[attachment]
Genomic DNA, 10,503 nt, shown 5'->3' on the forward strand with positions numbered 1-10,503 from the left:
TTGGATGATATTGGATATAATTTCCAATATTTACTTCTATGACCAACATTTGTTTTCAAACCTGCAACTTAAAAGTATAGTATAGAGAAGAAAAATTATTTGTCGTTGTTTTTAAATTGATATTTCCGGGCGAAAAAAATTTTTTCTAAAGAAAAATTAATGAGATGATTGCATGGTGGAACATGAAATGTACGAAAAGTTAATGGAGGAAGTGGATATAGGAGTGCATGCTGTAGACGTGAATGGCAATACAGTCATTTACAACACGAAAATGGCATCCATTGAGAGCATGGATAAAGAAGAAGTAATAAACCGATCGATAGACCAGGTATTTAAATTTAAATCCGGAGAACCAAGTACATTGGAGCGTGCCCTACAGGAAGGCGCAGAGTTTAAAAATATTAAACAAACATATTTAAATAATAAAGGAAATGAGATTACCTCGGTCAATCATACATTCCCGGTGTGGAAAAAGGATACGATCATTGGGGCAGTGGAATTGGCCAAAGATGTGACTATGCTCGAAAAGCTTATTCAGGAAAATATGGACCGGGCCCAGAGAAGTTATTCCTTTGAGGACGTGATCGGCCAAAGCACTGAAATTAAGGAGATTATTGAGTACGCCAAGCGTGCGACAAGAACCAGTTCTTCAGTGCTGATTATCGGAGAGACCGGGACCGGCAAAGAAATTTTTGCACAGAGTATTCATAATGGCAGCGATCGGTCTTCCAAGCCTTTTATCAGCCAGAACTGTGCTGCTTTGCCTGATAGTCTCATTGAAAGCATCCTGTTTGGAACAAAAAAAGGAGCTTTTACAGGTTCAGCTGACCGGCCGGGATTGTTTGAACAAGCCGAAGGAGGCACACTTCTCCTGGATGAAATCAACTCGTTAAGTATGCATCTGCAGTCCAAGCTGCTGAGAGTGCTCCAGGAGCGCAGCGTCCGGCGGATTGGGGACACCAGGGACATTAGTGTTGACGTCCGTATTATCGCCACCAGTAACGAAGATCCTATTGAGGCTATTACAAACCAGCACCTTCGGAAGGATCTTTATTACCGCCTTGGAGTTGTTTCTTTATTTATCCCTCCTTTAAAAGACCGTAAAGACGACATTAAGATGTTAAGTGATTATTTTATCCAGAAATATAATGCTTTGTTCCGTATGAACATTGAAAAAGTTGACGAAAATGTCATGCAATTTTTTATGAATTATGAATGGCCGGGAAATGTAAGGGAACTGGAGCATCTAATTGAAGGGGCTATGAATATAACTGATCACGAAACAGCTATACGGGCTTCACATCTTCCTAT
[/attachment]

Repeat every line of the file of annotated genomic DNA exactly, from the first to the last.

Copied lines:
Genomic DNA, 10,503 nt, shown 5'->3' on the forward strand with positions numbered 1-10,503 from the left:
TTGGATGATATTGGATATAATTTCCAATATTTACTTCTATGACCAACATTTGTTTTCAAACCTGCAACTTAAAAGTATAGTATAGAGAAGAAAAATTATTTGTCGTTGTTTTTAAATTGATATTTCCGGGCGAAAAAAATTTTTTCTAAAGAAAAATTAATGAGATGATTGCATGGTGGAACATGAAATGTACGAAAAGTTAATGGAGGAAGTGGATATAGGAGTGCATGCTGTAGACGTGAATGGCAATACAGTCATTTACAACACGAAAATGGCATCCATTGAGAGCATGGATAAAGAAGAAGTAATAAACCGATCGATAGACCAGGTATTTAAATTTAAATCCGGAGAACCAAGTACATTGGAGCGTGCCCTACAGGAAGGCGCAGAGTTTAAAAATATTAAACAAACATATTTAAATAATAAAGGAAATGAGATTACCTCGGTCAATCATACATTCCCGGTGTGGAAAAAGGATACGATCATTGGGGCAGTGGAATTGGCCAAAGATGTGACTATGCTCGAAAAGCTTATTCAGGAAAATATGGACCGGGCCCAGAGAAGTTATTCCTTTGAGGACGTGATCGGCCAAAGCACTGAAATTAAGGAGATTATTGAGTACGCCAAGCGTGCGACAAGAACCAGTTCTTCAGTGCTGATTATCGGAGAGACCGGGACCGGCAAAGAAATTTTTGCACAGAGTATTCATAATGGCAGCGATCGGTCTTCCAAGCCTTTTATCAGCCAGAACTGTGCTGCTTTGCCTGATAGTCTCATTGAAAGCATCCTGTTTGGAACAAAAAAAGGAGCTTTTACAGGTTCAGCTGACCGGCCGGGATTGTTTGAACAAGCCGAAGGAGGCACACTTCTCCTGGATGAAATCAACTCGTTAAGTATGCATCTGCAGTCCAAGCTGCTGAGAGTGCTCCAGGAGCGCAGCGTCCGGCGGATTGGGGACACCAGGGACATTAGTGTTGACGTCCGTATTATCGCCACCAGTAACGAAGATCCTATTGAGGCTATTACAAACCAGCACCTTCGGAAGGATCTTTATTACCGCCTTGGAGTTGTTTCTTTATTTATCCCTCCTTTAAAAGACCGTAAAGACGACATTAAGATGTTAAGTGATTATTTTATCCAGAAATATAATGCTTTGTTCCGTATGAACATTGAAAAAGTTGACGAAAATGTCATGCAATTTTTTATGAATTATGAATGGCCGGGAAATGTAAGGGAACTGGAGCATCTAATTGAAGGGGCTATGAATATAACTGATCACGAAACAGCTATACGGGCTTCACATCTTCCTAT